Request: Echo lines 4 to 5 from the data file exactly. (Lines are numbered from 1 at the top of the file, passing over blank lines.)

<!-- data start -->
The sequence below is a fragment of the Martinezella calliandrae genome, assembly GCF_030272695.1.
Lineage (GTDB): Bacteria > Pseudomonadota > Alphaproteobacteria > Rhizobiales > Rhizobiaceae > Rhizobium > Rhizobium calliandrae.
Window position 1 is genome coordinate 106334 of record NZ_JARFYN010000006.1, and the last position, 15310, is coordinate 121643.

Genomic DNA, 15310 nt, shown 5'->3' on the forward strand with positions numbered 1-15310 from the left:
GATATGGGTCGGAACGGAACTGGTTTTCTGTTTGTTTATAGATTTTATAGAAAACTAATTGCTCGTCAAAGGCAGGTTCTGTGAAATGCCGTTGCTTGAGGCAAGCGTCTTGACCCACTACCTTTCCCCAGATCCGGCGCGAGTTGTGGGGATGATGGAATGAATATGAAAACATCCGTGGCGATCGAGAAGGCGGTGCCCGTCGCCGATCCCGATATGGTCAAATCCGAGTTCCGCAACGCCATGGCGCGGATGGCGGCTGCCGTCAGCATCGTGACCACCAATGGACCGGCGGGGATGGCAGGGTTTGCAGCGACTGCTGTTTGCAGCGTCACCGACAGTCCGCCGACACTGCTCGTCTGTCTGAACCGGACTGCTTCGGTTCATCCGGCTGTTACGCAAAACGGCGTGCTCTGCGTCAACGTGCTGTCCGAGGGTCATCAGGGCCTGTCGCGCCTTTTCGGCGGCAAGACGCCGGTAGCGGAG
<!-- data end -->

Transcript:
Genomic DNA, 15310 nt, shown 5'->3' on the forward strand with positions numbered 1-15310 from the left:
GATATGGGTCGGAACGGAACTGGTTTTCTGTTTGTTTATAGATTTTATAGAAAACTAATTGCTCGTCAAAGGCAGGTTCTGTGAAATGCCGTTGCTTGAGGCAAGCGTCTTGACCCACTACCTTTCCCCAGATCCGGCGCGAGTTGTGGGGATGATGGAATGAATATGAAAACATCCGTGGCGATCGAGAAGGCGGTGCCCGTCGCCGATCCCGATATGGTCAAATCCGAGTTCCGCAACGCCATGGCGCGGATGGCGGCTGCCGTCAGCATCGTGACCACCAATGGACCGGCGGGGATGGCAGGGTTTGCAGCGACTGCTGTTTGCAGCGTCACCGACAGTCCGCCGACACTGCTCGTCTGTCTGAACCGGACTGCTTCGGTTCATCCGGCTGTTACGCAAAACGGCGTGCTCTGCGTCAACGTGCTGTCCGAGGGTCATCAGGGCCTGTCGCGCCTTTTCGGCGGCAAGACGCCGGTAGCGGAG